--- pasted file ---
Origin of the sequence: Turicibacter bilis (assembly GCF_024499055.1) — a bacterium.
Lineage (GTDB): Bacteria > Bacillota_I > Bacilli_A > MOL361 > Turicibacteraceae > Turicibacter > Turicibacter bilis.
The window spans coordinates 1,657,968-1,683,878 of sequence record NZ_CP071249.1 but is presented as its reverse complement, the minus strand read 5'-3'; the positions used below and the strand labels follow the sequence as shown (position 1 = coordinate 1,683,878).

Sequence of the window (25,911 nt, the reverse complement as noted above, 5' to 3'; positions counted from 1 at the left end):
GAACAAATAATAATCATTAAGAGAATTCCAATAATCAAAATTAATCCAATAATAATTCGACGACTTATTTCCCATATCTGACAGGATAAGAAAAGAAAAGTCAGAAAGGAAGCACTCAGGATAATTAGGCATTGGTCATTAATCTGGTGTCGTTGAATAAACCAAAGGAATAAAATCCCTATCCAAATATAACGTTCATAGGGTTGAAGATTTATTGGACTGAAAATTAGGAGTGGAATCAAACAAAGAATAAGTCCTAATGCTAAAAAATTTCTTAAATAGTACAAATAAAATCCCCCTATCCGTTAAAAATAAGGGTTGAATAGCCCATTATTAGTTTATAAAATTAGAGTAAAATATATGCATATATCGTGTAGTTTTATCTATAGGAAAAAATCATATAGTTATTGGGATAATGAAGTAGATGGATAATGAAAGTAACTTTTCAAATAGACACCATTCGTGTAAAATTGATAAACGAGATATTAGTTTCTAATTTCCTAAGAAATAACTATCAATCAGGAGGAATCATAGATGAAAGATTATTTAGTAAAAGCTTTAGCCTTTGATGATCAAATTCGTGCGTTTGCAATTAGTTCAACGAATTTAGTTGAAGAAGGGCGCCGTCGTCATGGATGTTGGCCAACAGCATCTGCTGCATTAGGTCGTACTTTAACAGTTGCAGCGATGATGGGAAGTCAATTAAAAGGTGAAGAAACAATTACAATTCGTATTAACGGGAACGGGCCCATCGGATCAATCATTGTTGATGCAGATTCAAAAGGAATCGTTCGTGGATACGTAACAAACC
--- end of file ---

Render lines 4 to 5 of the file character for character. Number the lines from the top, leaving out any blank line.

Sequence of the window (25,911 nt, the reverse complement as noted above, 5' to 3'; positions counted from 1 at the left end):
GAACAAATAATAATCATTAAGAGAATTCCAATAATCAAAATTAATCCAATAATAATTCGACGACTTATTTCCCATATCTGACAGGATAAGAAAAGAAAAGTCAGAAAGGAAGCACTCAGGATAATTAGGCATTGGTCATTAATCTGGTGTCGTTGAATAAACCAAAGGAATAAAATCCCTATCCAAATATAACGTTCATAGGGTTGAAGATTTATTGGACTGAAAATTAGGAGTGGAATCAAACAAAGAATAAGTCCTAATGCTAAAAAATTTCTTAAATAGTACAAATAAAATCCCCCTATCCGTTAAAAATAAGGGTTGAATAGCCCATTATTAGTTTATAAAATTAGAGTAAAATATATGCATATATCGTGTAGTTTTATCTATAGGAAAAAATCATATAGTTATTGGGATAATGAAGTAGATGGATAATGAAAGTAACTTTTCAAATAGACACCATTCGTGTAAAATTGATAAACGAGATATTAGTTTCTAATTTCCTAAGAAATAACTATCAATCAGGAGGAATCATAGATGAAAGATTATTTAGTAAAAGCTTTAGCCTTTGATGATCAAATTCGTGCGTTTGCAATTAGTTCAACGAATTTAGTTGAAGAAGGGCGCCGTCGTCATGGATGTTGGCCAACAGCATCTGCTGCATTAGGTCGTACTTTAACAGTTGCAGCGATGATGGGAAGTCAATTAAAAGGTGAAGAAACAATTACAATTCGTATTAACGGGAACGGGCCCATCGGATCAATCATTGTTGATGCAGATTCAAAAGGAATCGTTCGTGGATACGTAACAAACC